Subject: File No. S7-09-04
From: James M. Poindexter
July 6, 2004
If you eliminate trail fees for brokers you will take away an ongoing source of servicing income and force financial advisors like my self to raise fees to clients. Consumers always pay the cost of overzealous regulators in their zeal to accommodate trial lawyers. If you want to eliminate Mutual Funds as a vehicle for investors your on the right track. Maybe small and medium size individual investors will only be best served managing their own investments with no guidance or a proper way of diversifying. Iím sure that is not your intention in the long run, is it? Charging 12B-1 fees as trail fees on Mutual Funds is not a criminal activity; it is just a cost of doing business (and a very low one). I donít use Mutual Funds exclusively and as far as Iím concerned I am underpaid as it is when using Mutual Funds. With reduced sales loads for A Share investors, they are getting one heck of a deal if they are using a professional firm like mine. Already Mutual Fund Investors are likely to have higher costs passed on to them just in the legal fees Companies are going to experience from increased lawsuits. Small individual retail brokers and small investors did not break the law, the NYSE and Mutual Fund executives did, and maybe even some SEC regulators by turning the other eye. Donít punish the innocent for the guilty.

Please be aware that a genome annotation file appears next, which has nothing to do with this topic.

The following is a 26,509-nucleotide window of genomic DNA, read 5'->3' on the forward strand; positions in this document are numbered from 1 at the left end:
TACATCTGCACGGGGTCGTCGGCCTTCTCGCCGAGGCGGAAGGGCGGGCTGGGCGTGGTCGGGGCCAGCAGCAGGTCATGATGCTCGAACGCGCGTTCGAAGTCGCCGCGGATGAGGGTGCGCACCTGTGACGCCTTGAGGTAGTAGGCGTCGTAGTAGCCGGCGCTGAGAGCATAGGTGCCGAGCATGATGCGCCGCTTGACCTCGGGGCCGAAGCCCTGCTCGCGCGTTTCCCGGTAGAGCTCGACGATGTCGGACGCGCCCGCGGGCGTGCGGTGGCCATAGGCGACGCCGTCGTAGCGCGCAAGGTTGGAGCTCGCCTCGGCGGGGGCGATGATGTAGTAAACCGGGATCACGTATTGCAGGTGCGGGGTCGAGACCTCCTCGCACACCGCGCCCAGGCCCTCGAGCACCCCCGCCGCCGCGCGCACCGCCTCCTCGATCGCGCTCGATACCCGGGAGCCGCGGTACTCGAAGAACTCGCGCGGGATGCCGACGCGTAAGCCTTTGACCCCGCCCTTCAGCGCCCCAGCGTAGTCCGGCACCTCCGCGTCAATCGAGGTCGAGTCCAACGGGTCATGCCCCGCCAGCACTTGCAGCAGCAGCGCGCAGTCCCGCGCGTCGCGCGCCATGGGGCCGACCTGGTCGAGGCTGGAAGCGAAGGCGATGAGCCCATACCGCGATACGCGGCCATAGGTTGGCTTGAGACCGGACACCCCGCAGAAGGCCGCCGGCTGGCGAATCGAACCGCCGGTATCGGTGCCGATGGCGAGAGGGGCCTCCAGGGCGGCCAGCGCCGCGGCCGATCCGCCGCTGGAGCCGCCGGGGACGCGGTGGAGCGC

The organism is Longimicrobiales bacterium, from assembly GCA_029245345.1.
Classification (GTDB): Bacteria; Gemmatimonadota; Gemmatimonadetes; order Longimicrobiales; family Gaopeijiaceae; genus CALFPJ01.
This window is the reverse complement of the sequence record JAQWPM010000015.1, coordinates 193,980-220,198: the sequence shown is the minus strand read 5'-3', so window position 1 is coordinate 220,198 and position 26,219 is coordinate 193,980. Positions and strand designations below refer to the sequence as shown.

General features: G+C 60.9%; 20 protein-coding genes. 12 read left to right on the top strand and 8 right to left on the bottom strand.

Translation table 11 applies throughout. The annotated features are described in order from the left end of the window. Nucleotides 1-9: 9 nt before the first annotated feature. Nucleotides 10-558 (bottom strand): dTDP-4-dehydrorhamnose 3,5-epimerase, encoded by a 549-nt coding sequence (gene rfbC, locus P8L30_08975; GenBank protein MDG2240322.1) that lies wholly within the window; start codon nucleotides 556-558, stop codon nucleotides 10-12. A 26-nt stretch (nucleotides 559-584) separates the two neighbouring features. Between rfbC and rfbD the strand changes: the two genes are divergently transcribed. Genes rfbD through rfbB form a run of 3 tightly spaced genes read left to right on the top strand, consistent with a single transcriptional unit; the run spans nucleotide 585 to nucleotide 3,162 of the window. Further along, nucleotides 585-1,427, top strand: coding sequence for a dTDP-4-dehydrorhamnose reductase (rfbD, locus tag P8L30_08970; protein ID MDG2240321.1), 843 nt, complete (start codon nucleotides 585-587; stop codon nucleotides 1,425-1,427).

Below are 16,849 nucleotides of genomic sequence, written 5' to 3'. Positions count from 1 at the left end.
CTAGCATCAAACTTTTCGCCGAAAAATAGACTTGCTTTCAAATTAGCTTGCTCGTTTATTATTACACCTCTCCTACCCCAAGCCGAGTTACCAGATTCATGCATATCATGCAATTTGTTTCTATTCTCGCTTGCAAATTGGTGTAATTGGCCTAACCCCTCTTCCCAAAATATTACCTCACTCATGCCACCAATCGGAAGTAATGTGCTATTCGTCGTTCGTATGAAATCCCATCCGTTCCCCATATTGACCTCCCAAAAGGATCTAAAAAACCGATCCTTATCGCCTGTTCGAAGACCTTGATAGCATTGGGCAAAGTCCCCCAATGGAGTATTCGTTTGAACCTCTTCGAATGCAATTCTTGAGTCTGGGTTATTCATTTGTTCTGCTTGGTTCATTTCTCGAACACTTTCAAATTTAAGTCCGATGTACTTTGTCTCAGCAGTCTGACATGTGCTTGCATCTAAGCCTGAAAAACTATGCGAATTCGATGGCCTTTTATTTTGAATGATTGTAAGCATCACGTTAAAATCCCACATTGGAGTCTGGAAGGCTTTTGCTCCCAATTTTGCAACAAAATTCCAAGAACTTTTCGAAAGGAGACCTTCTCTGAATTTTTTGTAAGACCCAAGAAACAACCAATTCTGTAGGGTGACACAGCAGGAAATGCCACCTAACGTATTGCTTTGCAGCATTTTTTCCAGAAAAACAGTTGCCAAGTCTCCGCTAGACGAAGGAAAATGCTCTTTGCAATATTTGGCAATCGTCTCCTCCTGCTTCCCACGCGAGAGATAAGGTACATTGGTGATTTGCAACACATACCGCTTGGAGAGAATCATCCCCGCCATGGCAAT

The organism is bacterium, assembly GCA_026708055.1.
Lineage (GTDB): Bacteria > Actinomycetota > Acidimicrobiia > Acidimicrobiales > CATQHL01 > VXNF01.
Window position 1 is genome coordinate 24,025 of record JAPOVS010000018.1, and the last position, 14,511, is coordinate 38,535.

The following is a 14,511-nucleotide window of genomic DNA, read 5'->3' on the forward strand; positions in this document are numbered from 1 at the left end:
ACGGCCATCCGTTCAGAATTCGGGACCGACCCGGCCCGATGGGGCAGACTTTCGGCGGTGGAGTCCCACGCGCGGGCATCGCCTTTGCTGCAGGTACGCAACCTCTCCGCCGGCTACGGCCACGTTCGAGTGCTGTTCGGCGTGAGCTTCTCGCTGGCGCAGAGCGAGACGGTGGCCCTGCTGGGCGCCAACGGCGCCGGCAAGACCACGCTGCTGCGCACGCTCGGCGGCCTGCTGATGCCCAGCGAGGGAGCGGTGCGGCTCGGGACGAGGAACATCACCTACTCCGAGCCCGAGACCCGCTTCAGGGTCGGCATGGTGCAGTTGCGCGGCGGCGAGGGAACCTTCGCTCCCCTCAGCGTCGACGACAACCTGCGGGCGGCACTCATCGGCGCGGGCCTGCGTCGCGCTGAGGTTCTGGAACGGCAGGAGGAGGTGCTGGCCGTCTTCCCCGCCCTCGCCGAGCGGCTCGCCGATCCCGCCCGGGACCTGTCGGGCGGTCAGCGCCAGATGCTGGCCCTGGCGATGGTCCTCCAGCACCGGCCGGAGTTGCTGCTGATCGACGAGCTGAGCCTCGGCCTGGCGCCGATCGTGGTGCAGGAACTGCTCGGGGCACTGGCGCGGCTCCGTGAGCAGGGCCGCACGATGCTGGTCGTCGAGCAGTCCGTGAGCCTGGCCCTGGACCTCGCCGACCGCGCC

Whatever you decide is what we will have to live with, but I think the small investor is better served with lower fees like 12B-1 fees.
Thank you for kind consideration of this message
James M. Poindexter CFP, CLU, ChFC, LUTCF, AEP